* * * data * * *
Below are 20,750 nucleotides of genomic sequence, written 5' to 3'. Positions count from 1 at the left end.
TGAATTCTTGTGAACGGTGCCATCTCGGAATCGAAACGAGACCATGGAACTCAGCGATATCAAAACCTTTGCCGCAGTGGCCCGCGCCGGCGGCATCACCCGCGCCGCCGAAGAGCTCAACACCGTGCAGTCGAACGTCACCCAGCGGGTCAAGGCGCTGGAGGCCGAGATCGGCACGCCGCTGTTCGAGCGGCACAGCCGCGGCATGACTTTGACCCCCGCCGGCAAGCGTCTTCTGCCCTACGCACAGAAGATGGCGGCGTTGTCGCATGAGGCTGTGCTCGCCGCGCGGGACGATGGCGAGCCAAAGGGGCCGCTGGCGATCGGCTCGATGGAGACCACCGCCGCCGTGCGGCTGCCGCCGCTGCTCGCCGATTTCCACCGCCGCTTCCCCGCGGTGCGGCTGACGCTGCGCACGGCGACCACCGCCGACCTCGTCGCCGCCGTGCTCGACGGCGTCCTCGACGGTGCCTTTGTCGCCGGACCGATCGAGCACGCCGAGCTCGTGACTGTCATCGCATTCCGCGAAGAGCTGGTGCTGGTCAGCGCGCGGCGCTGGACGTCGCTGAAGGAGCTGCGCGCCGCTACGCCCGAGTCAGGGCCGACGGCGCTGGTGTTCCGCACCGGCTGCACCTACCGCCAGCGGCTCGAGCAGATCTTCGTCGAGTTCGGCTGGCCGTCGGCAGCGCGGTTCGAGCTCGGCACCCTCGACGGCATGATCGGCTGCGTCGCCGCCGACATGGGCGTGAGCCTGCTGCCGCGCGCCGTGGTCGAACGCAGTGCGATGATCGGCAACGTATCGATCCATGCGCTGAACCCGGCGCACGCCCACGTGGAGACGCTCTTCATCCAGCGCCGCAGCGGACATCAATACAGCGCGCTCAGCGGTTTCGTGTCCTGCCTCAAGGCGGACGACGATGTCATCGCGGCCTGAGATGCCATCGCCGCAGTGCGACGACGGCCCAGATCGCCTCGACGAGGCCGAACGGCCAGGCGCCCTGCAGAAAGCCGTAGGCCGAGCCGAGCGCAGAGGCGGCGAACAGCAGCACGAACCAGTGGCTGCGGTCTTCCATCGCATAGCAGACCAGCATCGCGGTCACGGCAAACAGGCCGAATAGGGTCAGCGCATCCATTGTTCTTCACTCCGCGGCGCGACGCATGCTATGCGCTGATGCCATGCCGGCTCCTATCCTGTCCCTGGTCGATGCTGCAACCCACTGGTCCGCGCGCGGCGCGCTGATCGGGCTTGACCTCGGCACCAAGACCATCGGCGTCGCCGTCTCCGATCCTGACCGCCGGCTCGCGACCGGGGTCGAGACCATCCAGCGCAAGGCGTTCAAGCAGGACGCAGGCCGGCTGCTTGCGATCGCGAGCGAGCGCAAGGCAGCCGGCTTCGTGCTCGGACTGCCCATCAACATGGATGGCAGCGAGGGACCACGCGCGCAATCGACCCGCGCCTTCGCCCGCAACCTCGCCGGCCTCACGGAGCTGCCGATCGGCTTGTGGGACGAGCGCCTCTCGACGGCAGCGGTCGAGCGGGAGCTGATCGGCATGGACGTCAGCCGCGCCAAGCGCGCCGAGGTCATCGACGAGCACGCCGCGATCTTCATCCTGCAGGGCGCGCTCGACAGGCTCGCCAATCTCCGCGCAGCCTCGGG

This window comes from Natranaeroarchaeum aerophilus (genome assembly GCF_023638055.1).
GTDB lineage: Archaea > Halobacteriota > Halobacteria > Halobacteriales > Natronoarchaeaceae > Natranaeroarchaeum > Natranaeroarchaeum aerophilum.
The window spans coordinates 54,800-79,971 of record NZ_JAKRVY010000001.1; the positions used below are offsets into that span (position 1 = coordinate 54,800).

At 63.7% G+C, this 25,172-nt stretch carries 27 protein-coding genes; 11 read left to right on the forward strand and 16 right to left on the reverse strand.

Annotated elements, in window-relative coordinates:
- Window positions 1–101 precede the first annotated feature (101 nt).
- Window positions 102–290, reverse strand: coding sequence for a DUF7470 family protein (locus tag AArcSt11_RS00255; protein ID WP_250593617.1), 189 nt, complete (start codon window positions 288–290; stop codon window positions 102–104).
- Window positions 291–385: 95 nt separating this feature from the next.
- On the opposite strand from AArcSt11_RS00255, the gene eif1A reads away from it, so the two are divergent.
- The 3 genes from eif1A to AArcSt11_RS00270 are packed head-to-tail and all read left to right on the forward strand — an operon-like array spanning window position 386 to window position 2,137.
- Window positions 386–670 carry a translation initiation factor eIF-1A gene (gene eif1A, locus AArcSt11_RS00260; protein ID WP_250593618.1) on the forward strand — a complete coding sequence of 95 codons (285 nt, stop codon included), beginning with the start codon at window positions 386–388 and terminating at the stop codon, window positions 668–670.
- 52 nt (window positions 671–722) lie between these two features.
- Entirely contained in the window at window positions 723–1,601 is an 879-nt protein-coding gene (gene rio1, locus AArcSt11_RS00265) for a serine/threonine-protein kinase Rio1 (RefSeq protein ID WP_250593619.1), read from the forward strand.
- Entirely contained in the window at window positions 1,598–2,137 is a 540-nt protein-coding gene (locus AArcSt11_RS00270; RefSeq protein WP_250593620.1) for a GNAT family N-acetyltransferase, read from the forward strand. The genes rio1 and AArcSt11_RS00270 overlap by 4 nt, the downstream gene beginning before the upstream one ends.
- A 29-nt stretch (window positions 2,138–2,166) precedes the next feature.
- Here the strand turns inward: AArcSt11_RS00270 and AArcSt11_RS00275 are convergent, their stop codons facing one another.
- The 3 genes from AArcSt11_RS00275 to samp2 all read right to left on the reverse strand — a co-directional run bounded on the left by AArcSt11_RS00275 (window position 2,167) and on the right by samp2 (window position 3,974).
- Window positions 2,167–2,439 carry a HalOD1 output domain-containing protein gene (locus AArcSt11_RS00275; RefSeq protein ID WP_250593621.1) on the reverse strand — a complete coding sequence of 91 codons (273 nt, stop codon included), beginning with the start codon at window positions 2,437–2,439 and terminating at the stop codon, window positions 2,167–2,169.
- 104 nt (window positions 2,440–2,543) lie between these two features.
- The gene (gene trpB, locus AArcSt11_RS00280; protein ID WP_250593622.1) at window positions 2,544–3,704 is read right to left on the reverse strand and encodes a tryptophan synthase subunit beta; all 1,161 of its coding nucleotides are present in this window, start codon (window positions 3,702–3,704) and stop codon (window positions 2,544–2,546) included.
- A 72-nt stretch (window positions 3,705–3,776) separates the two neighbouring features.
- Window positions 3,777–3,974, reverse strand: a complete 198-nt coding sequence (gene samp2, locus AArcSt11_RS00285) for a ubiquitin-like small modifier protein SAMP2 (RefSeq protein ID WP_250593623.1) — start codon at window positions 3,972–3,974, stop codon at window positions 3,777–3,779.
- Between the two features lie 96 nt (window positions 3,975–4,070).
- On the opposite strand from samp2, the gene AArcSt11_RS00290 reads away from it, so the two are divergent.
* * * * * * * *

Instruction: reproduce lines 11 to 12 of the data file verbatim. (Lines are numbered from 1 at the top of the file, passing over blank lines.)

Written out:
- On the opposite strand from AArcSt11_RS00255, the gene eif1A reads away from it, so the two are divergent.
- The 3 genes from eif1A to AArcSt11_RS00270 are packed head-to-tail and all read left to right on the forward strand — an operon-like array spanning window position 386 to window position 2,137.